4. "Zubsolv vs Suboxone: What's the Difference?" Drugs.com.
  5. Velander JR. "Suboxone: Rationale, Science, Misconceptions." Ochsner J, 2018.6. Shulman M, Wai JM, Nunes EV. "Buprenorphine Treatment for Opioid Use Disorder: An Overview." CNS Drugs, 2019.

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Find a Therapist

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What is Suboxone?

Healthcare providers commonly use suboxone to treat opioid addiction. It’s a combination medication of buprenorphine and naloxone.

The drug works by reducing cravings for opioids, which helps prevent withdrawal symptoms from occurring.

  • Buprenorphine: An opioid partial agonist; it produces the same effects as opioids but in smaller doses.
  • Naloxone: An opioid antagonist; it blocks the effects of opioid drugs.

You must take Suboxone under a healthcare professional’s supervision. Misuse of the drug can cause serious side effects and complications.

How to Take Suboxone

Healthcare providers typically administer suboxone as a sublingual film or tablet that dissolves under the tongue. They usually prescribe it as a part of comprehensive treatment in combination with counseling and behavioral therapies.

When taking Suboxone, following your doctor’s instructions carefully is essential.

Sublingual films and tablets should be placed under the tongue and allowed to dissolve completely—usually within 10 minutes. Swallowing the film may decrease its effectiveness.

How Long Do I Need to Take Suboxone?

The duration of Suboxone treatment will vary per individual. Treatment time may take longer or shorter, depending on the following:

  • Your condition
  • Response to treatment
  • Other medications you may be taking

Your doctor will determine the best treatment plan suited to your needs. They will also conduct ongoing assessments to monitor your progress and adjust treatment as necessary.

Alternatives to Suboxone

Suboxone isn’t the only drug that can treat opioid addiction. Alternatives to Suboxone include:

Methadone

Methadone is a long-acting opioid agonist. It binds to the same receptors in the brain as other opioids, like heroin and oxycodone. The drug helps reduce withdrawal symptoms and feelings of euphoria.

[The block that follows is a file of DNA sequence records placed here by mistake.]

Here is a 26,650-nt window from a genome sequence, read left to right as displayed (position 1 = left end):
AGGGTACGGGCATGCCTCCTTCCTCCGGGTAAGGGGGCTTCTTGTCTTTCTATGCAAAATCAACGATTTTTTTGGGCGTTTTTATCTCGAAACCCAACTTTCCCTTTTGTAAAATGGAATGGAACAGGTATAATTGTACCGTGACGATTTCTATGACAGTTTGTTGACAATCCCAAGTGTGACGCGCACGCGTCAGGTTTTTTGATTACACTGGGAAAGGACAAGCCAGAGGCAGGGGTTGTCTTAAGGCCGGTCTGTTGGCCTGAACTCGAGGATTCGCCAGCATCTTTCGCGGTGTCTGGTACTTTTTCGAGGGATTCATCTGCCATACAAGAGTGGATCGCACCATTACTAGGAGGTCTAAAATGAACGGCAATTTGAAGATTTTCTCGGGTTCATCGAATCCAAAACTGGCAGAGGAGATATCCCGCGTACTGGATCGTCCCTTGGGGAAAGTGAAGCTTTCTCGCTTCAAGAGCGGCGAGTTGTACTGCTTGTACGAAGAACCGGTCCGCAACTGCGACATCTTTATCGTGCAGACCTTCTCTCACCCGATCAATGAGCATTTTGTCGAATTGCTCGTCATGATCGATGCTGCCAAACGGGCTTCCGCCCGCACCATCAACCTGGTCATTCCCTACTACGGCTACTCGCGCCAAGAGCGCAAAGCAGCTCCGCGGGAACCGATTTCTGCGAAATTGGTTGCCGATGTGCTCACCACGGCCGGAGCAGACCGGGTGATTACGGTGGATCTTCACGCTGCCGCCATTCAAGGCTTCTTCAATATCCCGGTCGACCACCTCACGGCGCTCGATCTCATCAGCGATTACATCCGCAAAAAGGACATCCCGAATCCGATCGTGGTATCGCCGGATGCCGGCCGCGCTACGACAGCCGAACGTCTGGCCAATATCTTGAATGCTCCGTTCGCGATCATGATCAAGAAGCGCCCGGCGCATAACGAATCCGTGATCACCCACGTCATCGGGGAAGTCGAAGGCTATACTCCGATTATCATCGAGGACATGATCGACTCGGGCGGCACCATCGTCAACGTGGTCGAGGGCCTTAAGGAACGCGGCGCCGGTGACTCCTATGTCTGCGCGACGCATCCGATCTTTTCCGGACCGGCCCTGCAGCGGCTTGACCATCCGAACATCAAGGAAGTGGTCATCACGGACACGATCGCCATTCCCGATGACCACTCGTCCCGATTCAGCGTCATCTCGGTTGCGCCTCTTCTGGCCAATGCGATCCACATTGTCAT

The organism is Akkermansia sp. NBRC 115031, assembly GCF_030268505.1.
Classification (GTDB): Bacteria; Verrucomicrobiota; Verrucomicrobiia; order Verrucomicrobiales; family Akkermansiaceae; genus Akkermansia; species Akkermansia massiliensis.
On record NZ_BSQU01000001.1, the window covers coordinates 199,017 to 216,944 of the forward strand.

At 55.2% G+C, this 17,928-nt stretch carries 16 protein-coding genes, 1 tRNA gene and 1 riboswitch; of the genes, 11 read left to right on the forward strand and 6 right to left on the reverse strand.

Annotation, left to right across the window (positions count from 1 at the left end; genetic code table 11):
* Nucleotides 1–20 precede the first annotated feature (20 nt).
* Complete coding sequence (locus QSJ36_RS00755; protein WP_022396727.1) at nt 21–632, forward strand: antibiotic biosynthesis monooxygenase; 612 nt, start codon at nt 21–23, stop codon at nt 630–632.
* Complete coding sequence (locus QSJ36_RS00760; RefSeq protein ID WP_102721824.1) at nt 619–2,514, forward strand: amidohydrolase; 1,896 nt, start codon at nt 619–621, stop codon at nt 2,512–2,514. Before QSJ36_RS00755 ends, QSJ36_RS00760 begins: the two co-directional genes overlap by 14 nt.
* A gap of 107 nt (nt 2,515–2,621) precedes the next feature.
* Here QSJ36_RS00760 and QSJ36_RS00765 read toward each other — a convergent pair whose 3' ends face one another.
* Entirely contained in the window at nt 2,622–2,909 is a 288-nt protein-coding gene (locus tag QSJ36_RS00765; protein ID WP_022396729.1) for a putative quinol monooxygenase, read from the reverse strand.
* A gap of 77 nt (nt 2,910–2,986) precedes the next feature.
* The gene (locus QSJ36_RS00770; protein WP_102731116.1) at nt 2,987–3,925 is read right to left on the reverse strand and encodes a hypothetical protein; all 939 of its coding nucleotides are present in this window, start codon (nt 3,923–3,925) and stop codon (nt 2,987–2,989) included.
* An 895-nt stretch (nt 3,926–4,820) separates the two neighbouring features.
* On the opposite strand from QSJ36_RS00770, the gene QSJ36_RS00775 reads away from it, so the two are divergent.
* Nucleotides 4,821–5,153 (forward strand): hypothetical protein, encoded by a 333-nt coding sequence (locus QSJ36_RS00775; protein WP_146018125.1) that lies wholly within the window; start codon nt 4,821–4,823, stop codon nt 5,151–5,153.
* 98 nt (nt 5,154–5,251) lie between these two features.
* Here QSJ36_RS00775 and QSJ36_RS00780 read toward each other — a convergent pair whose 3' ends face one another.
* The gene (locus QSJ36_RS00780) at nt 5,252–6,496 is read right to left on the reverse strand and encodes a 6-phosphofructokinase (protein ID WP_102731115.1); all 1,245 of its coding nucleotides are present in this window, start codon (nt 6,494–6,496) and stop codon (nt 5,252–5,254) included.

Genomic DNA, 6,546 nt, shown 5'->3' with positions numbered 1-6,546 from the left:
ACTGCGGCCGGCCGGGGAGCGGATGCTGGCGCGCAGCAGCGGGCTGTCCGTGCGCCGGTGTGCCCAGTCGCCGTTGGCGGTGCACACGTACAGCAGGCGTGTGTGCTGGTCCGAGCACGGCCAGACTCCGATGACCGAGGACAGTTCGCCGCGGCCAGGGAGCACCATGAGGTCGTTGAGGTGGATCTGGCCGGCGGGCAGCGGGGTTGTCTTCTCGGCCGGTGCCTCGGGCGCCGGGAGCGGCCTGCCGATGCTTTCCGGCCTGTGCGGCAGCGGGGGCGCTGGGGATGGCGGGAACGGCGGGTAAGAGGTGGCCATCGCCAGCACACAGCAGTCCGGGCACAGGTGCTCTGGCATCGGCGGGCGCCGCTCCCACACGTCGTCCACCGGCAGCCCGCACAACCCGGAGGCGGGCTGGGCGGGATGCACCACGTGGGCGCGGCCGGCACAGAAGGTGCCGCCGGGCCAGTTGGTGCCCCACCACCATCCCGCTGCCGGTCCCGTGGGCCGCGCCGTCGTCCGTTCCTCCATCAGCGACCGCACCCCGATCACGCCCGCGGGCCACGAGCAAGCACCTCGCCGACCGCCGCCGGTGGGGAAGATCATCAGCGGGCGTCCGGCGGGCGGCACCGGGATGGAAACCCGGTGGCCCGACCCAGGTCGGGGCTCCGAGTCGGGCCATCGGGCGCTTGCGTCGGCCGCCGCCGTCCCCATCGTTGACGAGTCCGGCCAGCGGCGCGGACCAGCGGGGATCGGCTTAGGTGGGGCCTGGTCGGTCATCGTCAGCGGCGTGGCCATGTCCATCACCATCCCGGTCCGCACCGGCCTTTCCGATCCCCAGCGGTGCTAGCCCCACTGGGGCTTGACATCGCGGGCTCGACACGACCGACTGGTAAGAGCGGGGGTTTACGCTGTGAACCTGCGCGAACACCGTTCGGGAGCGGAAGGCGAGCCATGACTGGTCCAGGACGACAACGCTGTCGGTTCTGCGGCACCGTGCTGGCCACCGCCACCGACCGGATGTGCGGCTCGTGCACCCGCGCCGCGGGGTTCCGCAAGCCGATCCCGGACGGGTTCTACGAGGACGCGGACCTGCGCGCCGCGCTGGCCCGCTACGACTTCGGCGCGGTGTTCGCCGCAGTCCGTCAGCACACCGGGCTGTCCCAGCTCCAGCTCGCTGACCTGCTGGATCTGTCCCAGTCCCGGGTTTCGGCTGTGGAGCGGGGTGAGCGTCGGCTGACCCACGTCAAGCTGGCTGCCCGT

Naxeltrone

Naxeltrone is another popular alternative to Suboxone. The drug blocks the effects of opioids on the brain. It helps reduce cravings associated with opioid addiction.

Zubsolv

Zubsolv is another brand name for a drug that combines buprenorphine and naloxone. Unlike Suboxone, this drug is available as a tablet.

You must dissolve the tablet in your mouth within 5 minutes. Some prefer Zubsolv over Suboxone because of its taste and ease of administration. 

Precautions for Suboxone

Suboxone can cause severe problems if not taken correctly. As such, follow these precautions for the drug:

  • Always take Suboxone under a doctor’s supervision.
  • Never try to adjust your dosage (such as taking too little or too much) on your own.
  • Keep up with all doctor appointments so they can monitor your progress. 
  • Be transparent about your medical history, as this can impact Suboxone’s effects on your body.
  • Don’t drink alcohol and take other depressants while on Suboxone. 

Colorado Drug Overdose and Mortality Rates

  • In 2014, the death rate per 100,000 was 16.3.
  • This number went to 18 in 2019.
  • The most recent figure for 2021 is 31.4.

Opioid Misuse and Disorders in Colorado

  • Percentage of Adult Population Misusing Opioids: 2.98%
  • Adult Opioid Use Disorder: 1.59% reported a disorder.
  • Youth Opioid Misuse: 2.24% of those under 18 reported misuse.
  • Youth Opioid Use Disorder: 0.95% reported a disorder.

Overall Need for Drug Treatment in Colorado

  • Adults Needing But Not Receiving Treatment (All Drug Types): 8.90%.
  • Youth Needing But Not Receiving Treatment (All Drug Types): 7.53%.

Sources

  1. "Suboxone." Drugs.com
  2. "Buprenorphine." Substance Abuse and Mental Health Services Administration.
  3. "Naltrexone." Substance Abuse and Mental Health Services Administration.
  4. "Zubsolv vs Suboxone: What's the Difference?" Drugs.com.
  5. Velander JR. "Suboxone: Rationale, Science, Misconceptions." Ochsner J, 2018.6. Shulman M, Wai JM, Nunes EV. "Buprenorphine Treatment for Opioid Use Disorder: An Overview." CNS Drugs, 2019.